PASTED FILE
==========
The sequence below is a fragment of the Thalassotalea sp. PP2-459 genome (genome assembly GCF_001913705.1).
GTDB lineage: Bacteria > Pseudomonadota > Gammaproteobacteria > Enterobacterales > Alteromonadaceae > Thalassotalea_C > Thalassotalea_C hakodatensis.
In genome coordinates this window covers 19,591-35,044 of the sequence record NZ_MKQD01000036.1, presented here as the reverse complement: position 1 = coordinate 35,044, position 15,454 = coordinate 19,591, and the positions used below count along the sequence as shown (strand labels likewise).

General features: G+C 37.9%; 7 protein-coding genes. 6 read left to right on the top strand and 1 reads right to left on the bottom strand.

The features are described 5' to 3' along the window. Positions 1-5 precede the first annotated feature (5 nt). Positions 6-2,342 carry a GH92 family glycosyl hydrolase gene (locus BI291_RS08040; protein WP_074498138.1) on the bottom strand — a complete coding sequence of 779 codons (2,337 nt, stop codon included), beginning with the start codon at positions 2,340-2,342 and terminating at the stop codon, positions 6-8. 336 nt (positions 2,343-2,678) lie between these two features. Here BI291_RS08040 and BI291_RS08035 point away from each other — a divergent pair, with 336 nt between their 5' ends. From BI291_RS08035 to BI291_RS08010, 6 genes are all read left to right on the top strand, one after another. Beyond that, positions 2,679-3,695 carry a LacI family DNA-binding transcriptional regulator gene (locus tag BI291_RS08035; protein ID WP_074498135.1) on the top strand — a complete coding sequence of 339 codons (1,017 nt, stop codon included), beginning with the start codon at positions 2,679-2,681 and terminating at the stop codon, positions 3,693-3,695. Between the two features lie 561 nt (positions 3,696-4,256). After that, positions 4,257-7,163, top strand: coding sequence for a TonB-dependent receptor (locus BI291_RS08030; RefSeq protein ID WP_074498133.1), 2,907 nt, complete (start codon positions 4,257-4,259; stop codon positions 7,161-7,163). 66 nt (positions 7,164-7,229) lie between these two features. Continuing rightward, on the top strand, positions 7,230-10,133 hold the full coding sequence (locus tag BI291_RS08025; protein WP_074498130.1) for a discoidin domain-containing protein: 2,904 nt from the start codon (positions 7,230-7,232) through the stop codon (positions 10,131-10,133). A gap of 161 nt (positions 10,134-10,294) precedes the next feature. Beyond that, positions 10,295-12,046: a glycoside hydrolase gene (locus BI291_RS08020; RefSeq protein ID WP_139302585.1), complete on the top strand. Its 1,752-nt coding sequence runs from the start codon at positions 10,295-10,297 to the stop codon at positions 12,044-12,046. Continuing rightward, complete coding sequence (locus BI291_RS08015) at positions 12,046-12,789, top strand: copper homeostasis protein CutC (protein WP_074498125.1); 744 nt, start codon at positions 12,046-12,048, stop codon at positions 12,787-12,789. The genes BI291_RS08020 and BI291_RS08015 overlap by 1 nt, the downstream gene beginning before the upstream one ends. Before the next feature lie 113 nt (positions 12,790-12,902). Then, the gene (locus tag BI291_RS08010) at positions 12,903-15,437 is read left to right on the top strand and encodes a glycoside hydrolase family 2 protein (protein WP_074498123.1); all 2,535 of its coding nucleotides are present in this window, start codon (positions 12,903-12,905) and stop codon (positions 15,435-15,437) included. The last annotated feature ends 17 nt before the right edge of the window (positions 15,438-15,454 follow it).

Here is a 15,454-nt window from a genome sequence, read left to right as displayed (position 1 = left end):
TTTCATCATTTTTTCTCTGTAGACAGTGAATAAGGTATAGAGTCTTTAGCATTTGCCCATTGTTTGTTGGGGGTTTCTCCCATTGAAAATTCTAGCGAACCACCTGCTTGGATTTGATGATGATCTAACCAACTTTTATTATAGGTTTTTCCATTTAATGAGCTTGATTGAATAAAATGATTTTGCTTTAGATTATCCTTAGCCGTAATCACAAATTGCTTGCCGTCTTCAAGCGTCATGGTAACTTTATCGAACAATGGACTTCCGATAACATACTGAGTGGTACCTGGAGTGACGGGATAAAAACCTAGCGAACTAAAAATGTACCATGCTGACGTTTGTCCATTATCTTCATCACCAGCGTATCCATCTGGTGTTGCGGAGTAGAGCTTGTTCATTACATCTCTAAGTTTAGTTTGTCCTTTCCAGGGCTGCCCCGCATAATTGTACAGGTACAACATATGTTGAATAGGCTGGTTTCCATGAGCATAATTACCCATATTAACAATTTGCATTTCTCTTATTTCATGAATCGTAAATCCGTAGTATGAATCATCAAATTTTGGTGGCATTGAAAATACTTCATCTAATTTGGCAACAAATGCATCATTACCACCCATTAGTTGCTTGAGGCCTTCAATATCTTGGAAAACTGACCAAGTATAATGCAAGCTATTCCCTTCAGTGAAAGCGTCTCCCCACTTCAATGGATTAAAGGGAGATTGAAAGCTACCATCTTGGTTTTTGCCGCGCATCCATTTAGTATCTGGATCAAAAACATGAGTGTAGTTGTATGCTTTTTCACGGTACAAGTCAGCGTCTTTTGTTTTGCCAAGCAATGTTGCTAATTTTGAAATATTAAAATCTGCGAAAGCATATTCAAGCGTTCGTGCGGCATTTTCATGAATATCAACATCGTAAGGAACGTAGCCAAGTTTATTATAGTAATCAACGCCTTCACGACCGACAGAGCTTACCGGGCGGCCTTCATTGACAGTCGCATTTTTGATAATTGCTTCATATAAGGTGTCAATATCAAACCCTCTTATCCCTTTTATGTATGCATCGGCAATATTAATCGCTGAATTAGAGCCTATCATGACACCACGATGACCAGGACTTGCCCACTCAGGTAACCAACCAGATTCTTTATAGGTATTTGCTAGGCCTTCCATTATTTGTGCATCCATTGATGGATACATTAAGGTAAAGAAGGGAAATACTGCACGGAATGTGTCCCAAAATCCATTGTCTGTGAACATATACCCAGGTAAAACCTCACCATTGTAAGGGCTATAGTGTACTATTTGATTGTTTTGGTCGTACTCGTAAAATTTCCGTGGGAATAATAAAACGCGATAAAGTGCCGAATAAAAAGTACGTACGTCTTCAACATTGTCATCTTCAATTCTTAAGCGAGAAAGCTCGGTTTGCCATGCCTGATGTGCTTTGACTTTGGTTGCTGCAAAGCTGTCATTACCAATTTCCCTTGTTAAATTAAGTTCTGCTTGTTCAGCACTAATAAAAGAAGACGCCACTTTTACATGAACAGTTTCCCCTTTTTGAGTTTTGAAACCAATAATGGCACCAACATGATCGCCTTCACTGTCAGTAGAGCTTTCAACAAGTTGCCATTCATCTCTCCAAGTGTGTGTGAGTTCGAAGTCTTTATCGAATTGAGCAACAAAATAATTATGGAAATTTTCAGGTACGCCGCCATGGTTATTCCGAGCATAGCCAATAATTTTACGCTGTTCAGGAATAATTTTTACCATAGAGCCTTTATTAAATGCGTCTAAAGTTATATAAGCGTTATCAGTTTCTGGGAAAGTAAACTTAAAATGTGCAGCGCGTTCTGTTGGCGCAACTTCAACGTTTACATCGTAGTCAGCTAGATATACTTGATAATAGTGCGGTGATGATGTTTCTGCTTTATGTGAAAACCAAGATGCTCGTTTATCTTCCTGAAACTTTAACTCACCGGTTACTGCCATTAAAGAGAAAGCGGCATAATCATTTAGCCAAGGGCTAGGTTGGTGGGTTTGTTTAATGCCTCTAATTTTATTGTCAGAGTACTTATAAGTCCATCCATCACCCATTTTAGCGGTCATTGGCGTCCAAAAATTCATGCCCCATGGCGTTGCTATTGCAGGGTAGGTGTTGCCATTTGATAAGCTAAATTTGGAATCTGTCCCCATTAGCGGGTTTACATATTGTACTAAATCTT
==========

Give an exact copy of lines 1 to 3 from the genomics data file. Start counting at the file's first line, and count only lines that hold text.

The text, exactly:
The sequence below is a fragment of the Thalassotalea sp. PP2-459 genome (genome assembly GCF_001913705.1).
GTDB lineage: Bacteria > Pseudomonadota > Gammaproteobacteria > Enterobacterales > Alteromonadaceae > Thalassotalea_C > Thalassotalea_C hakodatensis.
In genome coordinates this window covers 19,591-35,044 of the sequence record NZ_MKQD01000036.1, presented here as the reverse complement: position 1 = coordinate 35,044, position 15,454 = coordinate 19,591, and the positions used below count along the sequence as shown (strand labels likewise).